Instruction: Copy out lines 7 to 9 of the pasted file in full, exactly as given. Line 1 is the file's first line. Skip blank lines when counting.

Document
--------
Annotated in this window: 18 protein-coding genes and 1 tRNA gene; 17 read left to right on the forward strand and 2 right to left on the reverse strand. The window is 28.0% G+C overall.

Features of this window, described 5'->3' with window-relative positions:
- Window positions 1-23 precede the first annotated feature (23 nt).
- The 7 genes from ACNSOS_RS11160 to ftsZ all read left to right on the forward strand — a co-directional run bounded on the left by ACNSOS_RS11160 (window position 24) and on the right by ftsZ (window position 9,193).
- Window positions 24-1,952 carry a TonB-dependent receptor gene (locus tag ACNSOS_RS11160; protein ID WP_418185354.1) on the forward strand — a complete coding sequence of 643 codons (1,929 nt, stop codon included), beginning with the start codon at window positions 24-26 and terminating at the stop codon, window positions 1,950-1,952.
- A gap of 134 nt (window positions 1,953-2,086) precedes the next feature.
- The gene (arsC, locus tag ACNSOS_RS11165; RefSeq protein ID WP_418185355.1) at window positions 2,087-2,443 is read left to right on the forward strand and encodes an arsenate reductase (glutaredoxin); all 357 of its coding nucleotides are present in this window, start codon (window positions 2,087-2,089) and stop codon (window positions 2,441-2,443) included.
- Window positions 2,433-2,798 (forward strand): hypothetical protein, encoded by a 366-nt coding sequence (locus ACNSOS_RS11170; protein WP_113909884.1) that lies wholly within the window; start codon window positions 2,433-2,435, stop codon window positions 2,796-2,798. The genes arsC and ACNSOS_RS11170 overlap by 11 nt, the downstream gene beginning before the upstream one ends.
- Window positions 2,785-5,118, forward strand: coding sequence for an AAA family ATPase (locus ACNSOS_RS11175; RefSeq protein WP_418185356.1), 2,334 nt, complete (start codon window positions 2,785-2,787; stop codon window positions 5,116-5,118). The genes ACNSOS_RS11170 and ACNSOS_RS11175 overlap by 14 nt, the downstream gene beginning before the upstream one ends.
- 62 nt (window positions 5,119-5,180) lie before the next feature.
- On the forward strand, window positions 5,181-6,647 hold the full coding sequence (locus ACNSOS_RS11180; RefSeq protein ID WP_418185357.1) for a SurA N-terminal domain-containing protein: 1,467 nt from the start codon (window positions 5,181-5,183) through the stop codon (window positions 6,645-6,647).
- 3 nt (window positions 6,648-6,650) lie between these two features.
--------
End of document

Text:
- The gene (arsC, locus tag ACNSOS_RS11165; RefSeq protein ID WP_418185355.1) at window positions 2,087-2,443 is read left to right on the forward strand and encodes an arsenate reductase (glutaredoxin); all 357 of its coding nucleotides are present in this window, start codon (window positions 2,087-2,089) and stop codon (window positions 2,441-2,443) included.
- Window positions 2,433-2,798 (forward strand): hypothetical protein, encoded by a 366-nt coding sequence (locus ACNSOS_RS11170; protein WP_113909884.1) that lies wholly within the window; start codon window positions 2,433-2,435, stop codon window positions 2,796-2,798. The genes arsC and ACNSOS_RS11170 overlap by 11 nt, the downstream gene beginning before the upstream one ends.
- Window positions 2,785-5,118, forward strand: coding sequence for an AAA family ATPase (locus ACNSOS_RS11175; RefSeq protein WP_418185356.1), 2,334 nt, complete (start codon window positions 2,785-2,787; stop codon window positions 5,116-5,118). The genes ACNSOS_RS11170 and ACNSOS_RS11175 overlap by 14 nt, the downstream gene beginning before the upstream one ends.